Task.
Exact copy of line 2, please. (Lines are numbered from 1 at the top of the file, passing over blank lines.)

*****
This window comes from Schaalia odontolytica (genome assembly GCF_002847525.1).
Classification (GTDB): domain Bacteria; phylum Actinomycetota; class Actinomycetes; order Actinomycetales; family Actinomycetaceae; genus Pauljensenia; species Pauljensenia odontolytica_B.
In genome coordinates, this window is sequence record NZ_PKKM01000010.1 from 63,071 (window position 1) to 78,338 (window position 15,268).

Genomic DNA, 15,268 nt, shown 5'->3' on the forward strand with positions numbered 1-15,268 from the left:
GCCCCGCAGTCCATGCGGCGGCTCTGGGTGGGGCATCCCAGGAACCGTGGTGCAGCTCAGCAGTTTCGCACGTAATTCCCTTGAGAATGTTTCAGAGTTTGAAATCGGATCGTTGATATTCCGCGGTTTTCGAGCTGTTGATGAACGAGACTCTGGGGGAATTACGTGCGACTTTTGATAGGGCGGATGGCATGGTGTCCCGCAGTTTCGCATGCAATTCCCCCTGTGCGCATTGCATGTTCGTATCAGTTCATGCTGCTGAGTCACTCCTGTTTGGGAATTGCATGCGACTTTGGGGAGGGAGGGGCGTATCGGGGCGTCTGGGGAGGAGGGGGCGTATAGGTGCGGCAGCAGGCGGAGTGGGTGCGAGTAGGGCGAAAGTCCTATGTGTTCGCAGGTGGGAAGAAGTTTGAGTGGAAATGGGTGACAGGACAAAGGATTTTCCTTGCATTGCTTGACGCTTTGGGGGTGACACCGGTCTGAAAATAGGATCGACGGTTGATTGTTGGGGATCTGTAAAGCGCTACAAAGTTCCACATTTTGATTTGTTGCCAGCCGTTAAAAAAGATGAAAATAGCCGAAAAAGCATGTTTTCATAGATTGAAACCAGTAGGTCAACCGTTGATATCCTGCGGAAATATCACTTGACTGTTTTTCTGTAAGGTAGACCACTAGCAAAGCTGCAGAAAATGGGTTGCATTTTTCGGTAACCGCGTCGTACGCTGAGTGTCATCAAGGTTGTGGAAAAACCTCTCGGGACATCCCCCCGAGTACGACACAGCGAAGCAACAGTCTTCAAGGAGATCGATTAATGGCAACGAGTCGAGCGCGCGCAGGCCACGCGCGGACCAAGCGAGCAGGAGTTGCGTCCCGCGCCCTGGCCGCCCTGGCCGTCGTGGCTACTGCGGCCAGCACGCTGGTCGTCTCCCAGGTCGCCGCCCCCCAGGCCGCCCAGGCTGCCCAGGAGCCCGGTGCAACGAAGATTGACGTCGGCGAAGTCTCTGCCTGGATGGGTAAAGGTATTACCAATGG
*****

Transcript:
Classification (GTDB): domain Bacteria; phylum Actinomycetota; class Actinomycetes; order Actinomycetales; family Actinomycetaceae; genus Pauljensenia; species Pauljensenia odontolytica_B.